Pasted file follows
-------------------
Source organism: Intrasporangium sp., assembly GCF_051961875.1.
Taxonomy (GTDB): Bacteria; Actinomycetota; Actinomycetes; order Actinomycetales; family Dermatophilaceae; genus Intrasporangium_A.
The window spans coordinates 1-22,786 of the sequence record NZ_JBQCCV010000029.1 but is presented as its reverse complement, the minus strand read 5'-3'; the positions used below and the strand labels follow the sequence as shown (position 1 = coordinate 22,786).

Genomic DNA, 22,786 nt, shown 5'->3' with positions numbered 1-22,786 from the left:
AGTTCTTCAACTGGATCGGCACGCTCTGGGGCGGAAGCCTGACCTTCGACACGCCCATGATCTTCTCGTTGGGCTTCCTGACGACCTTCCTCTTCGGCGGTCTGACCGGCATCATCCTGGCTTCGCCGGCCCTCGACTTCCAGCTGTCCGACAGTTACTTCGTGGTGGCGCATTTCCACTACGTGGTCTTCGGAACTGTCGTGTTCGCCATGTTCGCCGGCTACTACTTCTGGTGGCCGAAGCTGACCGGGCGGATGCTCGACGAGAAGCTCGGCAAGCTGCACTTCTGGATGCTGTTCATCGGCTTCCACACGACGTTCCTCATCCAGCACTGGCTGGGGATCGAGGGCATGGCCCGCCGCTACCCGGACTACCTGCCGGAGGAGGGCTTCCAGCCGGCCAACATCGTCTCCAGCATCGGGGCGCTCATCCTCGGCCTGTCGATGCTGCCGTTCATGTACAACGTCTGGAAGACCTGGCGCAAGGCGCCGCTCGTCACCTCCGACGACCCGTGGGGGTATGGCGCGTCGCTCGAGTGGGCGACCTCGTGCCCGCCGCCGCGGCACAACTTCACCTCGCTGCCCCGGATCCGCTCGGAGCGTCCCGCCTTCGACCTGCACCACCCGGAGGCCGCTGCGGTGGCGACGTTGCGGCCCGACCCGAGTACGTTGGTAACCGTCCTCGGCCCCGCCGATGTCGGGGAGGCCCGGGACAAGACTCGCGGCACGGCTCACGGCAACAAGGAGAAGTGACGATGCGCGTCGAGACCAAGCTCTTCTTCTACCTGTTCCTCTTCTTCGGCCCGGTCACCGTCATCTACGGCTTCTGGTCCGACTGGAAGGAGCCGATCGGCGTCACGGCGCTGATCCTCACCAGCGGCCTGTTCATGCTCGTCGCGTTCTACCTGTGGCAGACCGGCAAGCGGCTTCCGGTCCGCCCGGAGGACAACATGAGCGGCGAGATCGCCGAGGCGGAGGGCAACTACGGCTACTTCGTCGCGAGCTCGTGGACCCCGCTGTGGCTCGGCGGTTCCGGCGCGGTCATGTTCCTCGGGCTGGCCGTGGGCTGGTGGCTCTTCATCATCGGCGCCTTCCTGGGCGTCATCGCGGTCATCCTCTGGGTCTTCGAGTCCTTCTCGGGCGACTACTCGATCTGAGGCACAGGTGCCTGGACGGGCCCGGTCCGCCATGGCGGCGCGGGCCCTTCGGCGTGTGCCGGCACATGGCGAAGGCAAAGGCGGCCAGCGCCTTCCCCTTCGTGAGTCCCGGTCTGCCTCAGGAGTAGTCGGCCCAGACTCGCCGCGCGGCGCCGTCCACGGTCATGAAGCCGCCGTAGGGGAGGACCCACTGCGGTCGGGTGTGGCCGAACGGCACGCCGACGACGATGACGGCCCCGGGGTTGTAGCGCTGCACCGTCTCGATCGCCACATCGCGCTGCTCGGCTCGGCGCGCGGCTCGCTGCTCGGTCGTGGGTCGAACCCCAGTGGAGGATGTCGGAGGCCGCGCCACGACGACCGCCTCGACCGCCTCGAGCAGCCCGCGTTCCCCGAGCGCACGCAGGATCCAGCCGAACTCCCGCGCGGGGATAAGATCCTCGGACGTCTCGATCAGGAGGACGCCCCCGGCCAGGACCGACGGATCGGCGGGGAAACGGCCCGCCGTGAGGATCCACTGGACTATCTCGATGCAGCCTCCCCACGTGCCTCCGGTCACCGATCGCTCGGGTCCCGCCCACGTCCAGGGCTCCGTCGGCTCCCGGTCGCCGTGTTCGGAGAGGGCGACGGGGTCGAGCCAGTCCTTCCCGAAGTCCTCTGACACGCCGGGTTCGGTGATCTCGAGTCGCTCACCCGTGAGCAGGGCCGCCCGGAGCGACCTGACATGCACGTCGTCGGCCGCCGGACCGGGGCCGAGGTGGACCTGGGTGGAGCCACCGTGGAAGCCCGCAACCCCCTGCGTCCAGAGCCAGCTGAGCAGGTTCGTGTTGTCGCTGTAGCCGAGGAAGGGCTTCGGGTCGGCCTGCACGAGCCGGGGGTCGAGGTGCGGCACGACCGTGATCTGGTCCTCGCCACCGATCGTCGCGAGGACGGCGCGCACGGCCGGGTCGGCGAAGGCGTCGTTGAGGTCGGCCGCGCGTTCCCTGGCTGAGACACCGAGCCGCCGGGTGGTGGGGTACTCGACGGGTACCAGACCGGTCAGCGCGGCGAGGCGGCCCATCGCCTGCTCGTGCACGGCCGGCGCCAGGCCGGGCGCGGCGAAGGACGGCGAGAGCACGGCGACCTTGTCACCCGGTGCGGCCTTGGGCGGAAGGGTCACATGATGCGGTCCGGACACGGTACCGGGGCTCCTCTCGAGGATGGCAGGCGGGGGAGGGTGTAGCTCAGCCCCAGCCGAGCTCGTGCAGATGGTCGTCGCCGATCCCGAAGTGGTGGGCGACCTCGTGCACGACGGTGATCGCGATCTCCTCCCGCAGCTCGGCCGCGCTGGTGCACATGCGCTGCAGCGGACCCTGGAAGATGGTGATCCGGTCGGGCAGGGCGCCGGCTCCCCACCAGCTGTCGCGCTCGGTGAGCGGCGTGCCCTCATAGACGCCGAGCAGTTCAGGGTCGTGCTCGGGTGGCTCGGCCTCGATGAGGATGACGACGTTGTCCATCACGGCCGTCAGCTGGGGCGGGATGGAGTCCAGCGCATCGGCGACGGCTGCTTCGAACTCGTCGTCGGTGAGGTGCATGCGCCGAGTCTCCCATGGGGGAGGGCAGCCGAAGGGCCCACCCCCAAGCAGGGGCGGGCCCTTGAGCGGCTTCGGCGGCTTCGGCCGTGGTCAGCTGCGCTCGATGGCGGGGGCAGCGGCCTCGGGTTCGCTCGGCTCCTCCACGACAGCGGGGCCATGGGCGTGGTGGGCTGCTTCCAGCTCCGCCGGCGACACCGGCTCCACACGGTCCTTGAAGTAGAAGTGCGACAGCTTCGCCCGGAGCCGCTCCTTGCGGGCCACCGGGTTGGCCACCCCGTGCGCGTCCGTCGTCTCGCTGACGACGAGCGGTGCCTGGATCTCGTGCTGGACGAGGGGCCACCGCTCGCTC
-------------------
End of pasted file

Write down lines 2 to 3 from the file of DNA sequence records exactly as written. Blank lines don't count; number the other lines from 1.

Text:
Taxonomy (GTDB): Bacteria; Actinomycetota; Actinomycetes; order Actinomycetales; family Dermatophilaceae; genus Intrasporangium_A.
The window spans coordinates 1-22,786 of the sequence record NZ_JBQCCV010000029.1 but is presented as its reverse complement, the minus strand read 5'-3'; the positions used below and the strand labels follow the sequence as shown (position 1 = coordinate 22,786).